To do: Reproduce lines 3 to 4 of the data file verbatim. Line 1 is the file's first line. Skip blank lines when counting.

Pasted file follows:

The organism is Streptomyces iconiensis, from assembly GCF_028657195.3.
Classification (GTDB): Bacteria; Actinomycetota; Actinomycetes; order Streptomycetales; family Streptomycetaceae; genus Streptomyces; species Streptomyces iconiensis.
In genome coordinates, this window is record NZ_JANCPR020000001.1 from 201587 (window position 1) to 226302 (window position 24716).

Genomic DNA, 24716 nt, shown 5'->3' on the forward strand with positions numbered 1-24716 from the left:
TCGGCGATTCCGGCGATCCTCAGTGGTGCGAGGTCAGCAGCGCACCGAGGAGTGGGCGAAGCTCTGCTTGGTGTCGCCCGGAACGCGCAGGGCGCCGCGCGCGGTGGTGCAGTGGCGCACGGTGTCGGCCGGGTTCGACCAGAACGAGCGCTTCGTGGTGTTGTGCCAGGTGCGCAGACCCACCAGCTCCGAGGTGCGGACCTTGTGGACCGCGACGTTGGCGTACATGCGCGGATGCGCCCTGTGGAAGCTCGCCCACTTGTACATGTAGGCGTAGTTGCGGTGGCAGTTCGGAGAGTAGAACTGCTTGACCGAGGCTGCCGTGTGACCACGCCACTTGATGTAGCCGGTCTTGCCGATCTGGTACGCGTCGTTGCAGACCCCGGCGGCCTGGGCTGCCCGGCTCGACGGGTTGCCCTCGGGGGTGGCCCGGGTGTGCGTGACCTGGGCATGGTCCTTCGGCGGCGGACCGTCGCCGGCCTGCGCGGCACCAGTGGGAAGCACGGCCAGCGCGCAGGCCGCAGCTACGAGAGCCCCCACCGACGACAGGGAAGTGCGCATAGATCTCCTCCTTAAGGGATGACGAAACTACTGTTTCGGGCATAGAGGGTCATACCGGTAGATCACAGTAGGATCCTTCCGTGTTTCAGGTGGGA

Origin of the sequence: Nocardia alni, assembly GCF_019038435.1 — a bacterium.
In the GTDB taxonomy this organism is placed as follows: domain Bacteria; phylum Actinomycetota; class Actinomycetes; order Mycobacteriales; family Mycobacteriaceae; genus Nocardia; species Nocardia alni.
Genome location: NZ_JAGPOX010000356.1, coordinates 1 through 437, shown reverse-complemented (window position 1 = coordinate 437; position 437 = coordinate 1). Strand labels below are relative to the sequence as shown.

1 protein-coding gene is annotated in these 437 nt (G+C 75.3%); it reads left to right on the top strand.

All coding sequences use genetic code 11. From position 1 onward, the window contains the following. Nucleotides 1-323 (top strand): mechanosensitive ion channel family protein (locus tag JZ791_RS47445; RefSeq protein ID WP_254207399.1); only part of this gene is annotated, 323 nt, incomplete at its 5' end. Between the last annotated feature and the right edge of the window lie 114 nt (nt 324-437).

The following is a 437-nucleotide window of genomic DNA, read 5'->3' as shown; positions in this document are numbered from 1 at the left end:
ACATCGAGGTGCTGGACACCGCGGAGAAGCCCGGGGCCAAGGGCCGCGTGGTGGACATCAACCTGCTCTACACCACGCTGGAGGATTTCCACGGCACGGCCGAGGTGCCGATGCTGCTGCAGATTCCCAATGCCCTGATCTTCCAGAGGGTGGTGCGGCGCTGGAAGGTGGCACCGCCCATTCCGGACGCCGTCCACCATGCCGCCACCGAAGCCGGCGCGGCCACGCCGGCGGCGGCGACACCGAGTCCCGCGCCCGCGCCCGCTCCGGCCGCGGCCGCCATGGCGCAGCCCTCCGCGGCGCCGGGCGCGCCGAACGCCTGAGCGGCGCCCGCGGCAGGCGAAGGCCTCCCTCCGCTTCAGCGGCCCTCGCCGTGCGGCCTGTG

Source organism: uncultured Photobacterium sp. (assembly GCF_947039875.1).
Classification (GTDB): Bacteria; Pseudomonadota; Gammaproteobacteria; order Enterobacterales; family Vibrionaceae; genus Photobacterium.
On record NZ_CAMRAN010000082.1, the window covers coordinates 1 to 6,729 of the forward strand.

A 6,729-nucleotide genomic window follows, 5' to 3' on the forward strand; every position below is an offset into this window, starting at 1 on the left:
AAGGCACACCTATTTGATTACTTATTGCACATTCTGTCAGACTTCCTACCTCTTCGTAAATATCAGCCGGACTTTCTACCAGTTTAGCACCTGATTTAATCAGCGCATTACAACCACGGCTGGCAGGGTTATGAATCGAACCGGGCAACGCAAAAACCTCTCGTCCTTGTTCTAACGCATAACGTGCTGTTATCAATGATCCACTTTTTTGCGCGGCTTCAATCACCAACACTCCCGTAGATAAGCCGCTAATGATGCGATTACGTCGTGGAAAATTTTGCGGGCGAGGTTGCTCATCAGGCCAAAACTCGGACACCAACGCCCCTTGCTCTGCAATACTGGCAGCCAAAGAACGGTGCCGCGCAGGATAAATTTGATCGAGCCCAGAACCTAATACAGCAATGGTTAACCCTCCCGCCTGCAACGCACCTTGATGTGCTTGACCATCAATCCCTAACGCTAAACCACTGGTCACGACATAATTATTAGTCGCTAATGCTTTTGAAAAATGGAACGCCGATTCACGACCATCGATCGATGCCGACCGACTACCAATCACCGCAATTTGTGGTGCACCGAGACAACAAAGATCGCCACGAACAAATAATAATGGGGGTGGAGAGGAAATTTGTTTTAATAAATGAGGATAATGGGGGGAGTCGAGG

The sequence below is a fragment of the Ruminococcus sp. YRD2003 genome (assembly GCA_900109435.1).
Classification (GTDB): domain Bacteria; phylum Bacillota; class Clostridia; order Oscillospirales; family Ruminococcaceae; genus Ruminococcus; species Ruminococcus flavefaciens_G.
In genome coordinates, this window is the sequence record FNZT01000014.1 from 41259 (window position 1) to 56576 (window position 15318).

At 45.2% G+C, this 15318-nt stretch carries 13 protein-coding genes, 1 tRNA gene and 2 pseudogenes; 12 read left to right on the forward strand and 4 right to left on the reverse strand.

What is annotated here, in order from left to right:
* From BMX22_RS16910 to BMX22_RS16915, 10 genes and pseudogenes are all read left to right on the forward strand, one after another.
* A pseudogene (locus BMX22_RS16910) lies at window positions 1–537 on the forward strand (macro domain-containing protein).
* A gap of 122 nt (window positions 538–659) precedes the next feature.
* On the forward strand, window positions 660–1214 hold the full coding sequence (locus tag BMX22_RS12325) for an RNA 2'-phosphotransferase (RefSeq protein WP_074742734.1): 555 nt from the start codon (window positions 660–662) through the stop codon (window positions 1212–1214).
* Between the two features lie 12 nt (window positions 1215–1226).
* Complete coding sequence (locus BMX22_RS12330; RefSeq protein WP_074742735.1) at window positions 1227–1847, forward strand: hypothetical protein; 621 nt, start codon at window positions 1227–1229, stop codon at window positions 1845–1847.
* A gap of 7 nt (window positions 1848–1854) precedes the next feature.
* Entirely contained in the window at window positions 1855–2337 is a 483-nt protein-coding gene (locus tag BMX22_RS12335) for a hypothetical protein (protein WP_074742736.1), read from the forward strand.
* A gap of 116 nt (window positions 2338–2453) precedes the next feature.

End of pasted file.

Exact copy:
In genome coordinates, this window is record NZ_JANCPR020000001.1 from 201587 (window position 1) to 226302 (window position 24716).

Genomic DNA, 24716 nt, shown 5'->3' on the forward strand with positions numbered 1-24716 from the left: